And life is much messier and more complex than something like chess. 


It sounds like both of you may have gone through the exercise of find terminal goals that work for you.

I "found terminal goals" in the sense that I tried to figure out what were the main things I wanted in life. I came up with some sort of list (which will probably change in the future). It's a short list, but definitely not principled or consistent :D. Occasionally it does help to keep me focused on what matters to me. If I find myself spending a lot of time doing stuff that doesn't go in one of those directions, I try to put myself more on track.

If you want I can try to figure out how I got there. But it seems like your more concerned with the deciding between competing values thing.

Inclusive genetic fitness seems like it may be a reasonable terminal goal to replace the subgoal stomp.

Ya definitely don't do that. If you did that you'd just spend all your time donating sperm or something.

While these sound good, the rationale for why these are good goals is usually pretty hand wavy (or maybe I just don't understand it).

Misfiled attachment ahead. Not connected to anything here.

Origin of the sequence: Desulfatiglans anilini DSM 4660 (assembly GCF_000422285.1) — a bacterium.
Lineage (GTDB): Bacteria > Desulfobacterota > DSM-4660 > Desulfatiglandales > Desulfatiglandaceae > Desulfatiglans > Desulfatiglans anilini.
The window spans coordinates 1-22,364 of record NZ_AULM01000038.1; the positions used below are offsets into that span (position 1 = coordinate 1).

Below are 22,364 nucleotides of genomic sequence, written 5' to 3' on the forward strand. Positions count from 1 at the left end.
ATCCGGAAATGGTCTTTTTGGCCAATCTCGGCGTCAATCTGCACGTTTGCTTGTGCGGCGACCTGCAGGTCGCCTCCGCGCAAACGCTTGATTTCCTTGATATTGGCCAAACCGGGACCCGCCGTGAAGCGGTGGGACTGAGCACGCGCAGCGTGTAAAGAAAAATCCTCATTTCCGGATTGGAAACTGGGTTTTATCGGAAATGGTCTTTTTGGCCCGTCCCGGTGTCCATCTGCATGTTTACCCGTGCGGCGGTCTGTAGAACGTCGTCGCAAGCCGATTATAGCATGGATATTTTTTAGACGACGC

At some point you just got to start with some values. You can't "justify" all of your values. You got to start somewhere. And there is no "research" that could tell you what values to start with.

Luckily, you already have some core values.

The goals you should pursue are the ones that help you realize those values. 


but there are a ton of important questions where I don't even know what the goal is

You seem to think that finding the "right" goals is just like learning any mundane fact about the world. People can't tell you what to want in life like they can explain math to you. It's just something you have to feel out for yourself.

Let me know if I'm miss-reading you.

Maybe a dumb question. What's an EM researcher? Google search didn't do me any good.

What do you think about the vulnerable world hypothesis? Bostrom defines the vulnerable world hypothesis as: 

If technological development continues then a set of capabilities will at some point be attained that make the devastation of civilization extremely likely, unless civilization sufficiently exits the semian-archic default condition.

(There's a good collection of links about the VWH on the EA forum). And he defines "semi-anarchic default condition" as having 3 features: